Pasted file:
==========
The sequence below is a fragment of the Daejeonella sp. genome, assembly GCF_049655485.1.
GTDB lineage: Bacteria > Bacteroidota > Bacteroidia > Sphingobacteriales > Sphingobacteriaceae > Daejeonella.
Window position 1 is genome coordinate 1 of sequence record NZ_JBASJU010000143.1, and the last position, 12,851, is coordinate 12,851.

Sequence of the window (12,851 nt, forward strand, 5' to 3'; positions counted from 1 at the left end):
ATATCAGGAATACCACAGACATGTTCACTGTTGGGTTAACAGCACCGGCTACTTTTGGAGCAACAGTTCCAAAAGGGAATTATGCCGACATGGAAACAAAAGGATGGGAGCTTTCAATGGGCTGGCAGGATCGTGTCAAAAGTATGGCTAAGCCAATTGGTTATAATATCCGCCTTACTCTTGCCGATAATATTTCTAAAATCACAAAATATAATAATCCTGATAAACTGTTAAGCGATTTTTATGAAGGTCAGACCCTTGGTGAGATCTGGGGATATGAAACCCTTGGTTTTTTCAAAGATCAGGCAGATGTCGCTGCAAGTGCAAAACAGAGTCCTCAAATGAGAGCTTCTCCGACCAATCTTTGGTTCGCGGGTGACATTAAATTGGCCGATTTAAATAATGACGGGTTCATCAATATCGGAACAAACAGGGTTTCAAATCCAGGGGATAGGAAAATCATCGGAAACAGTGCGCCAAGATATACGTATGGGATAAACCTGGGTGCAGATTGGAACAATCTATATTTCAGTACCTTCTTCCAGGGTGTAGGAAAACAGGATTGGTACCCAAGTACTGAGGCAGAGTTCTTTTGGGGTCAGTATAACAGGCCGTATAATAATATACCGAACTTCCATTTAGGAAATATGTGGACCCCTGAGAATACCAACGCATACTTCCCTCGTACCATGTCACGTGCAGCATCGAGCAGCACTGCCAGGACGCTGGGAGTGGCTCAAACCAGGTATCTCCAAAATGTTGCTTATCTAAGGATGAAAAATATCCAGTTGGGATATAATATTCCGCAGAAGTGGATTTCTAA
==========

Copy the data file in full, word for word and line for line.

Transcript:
The sequence below is a fragment of the Daejeonella sp. genome, assembly GCF_049655485.1.
GTDB lineage: Bacteria > Bacteroidota > Bacteroidia > Sphingobacteriales > Sphingobacteriaceae > Daejeonella.
Window position 1 is genome coordinate 1 of sequence record NZ_JBASJU010000143.1, and the last position, 12,851, is coordinate 12,851.

Sequence of the window (12,851 nt, forward strand, 5' to 3'; positions counted from 1 at the left end):
ATATCAGGAATACCACAGACATGTTCACTGTTGGGTTAACAGCACCGGCTACTTTTGGAGCAACAGTTCCAAAAGGGAATTATGCCGACATGGAAACAAAAGGATGGGAGCTTTCAATGGGCTGGCAGGATCGTGTCAAAAGTATGGCTAAGCCAATTGGTTATAATATCCGCCTTACTCTTGCCGATAATATTTCTAAAATCACAAAATATAATAATCCTGATAAACTGTTAAGCGATTTTTATGAAGGTCAGACCCTTGGTGAGATCTGGGGATATGAAACCCTTGGTTTTTTCAAAGATCAGGCAGATGTCGCTGCAAGTGCAAAACAGAGTCCTCAAATGAGAGCTTCTCCGACCAATCTTTGGTTCGCGGGTGACATTAAATTGGCCGATTTAAATAATGACGGGTTCATCAATATCGGAACAAACAGGGTTTCAAATCCAGGGGATAGGAAAATCATCGGAAACAGTGCGCCAAGATATACGTATGGGATAAACCTGGGTGCAGATTGGAACAATCTATATTTCAGTACCTTCTTCCAGGGTGTAGGAAAACAGGATTGGTACCCAAGTACTGAGGCAGAGTTCTTTTGGGGTCAGTATAACAGGCCGTATAATAATATACCGAACTTCCATTTAGGAAATATGTGGACCCCTGAGAATACCAACGCATACTTCCCTCGTACCATGTCACGTGCAGCATCGAGCAGCACTGCCAGGACGCTGGGAGTGGCTCAAACCAGGTATCTCCAAAATGTTGCTTATCTAAGGATGAAAAATATCCAGTTGGGATATAATATTCCGCAGAAGTGGATTTCTAA